Estimating Non-market Values in the Presence of Social Network Effects

by Bruno Wichmann, department of Agricultural Economics at the University of Alberta

Stated Preference (SP) valuation is often the only available approach to estimation of non-market values. Among SP elicitation formats, dichotomous choice has the potential to have important incentive compatibility properties and is therefore commonly used. This paper shows that yes/no responses are not independent when non-market values are influenced by social networks. However, the empirical literature has yet to attempt estimation of non-market values explicitly accommodating network effects. We investigate the statistical properties of estimates of mean willingness to pay obtained through standard econometric approaches that ignore social networks. Monte Carlo experiments using different types of simulated and real world social networks indicate that failure to account for network effects leads to underestimation of non-market values. We also show that spatial econometric models can be adapted to estimate non-market values when responses are socially connected.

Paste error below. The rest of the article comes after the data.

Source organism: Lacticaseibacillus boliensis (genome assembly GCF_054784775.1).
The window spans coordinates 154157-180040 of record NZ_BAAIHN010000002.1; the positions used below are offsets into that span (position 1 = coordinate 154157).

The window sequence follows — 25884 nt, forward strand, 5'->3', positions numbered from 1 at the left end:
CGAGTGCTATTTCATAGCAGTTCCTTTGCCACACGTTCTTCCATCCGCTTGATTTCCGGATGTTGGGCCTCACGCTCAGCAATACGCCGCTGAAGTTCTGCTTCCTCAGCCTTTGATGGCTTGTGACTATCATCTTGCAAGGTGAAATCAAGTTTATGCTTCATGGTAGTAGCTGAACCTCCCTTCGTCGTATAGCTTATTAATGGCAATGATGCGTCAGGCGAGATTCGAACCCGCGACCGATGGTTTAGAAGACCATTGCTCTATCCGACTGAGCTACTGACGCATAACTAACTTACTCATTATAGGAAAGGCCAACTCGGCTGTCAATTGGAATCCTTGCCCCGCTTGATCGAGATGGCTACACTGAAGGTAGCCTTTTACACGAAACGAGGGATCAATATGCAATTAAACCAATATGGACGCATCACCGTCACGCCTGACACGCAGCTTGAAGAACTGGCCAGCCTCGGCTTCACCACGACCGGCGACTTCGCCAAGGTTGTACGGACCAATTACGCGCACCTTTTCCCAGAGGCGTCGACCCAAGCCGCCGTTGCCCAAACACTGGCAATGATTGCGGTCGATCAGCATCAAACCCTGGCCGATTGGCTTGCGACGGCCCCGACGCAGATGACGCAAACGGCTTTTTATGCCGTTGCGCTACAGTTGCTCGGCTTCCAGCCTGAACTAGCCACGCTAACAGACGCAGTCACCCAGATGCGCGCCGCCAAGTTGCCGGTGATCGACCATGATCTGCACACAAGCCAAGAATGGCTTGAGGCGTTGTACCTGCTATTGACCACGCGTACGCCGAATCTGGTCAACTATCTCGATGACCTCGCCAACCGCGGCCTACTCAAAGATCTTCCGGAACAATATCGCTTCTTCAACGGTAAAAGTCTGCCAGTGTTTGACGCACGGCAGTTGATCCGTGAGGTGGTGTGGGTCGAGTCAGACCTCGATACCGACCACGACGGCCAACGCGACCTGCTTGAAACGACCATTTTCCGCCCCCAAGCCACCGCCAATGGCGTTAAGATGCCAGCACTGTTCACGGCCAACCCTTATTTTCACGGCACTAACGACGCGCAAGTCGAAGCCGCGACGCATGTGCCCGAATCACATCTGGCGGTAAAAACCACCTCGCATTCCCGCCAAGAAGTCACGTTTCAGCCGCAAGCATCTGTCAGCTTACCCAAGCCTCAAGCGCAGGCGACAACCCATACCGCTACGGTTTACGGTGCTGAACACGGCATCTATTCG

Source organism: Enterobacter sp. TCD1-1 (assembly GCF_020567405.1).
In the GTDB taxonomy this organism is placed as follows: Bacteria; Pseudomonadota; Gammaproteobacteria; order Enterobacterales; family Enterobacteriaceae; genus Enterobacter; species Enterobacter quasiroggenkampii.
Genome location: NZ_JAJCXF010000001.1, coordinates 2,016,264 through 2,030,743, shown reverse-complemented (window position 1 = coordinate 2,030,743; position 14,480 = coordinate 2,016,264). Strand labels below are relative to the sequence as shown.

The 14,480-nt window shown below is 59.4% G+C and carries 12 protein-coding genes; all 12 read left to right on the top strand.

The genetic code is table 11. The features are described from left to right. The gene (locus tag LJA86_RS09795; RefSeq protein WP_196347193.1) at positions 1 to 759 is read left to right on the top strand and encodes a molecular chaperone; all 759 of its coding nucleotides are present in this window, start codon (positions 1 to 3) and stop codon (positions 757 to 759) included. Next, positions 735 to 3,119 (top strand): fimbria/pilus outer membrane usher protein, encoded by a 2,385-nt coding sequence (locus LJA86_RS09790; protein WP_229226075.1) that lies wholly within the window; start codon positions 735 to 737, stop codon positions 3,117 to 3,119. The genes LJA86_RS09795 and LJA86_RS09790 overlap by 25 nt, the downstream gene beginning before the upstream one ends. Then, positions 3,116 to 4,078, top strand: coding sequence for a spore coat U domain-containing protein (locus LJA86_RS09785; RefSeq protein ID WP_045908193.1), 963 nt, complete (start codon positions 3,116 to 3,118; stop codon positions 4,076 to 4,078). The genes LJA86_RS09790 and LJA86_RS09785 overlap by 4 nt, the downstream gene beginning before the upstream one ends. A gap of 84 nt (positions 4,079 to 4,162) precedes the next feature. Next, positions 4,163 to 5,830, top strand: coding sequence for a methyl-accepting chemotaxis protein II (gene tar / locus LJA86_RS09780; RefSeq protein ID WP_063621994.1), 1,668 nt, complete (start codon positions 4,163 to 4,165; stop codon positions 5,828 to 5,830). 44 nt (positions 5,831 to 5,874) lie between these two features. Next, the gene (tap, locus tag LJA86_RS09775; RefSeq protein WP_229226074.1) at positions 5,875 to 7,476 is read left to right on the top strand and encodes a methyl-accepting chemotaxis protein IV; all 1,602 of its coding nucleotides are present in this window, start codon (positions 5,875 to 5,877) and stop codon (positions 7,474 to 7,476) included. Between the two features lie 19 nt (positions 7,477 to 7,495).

A copy of this paper is available here.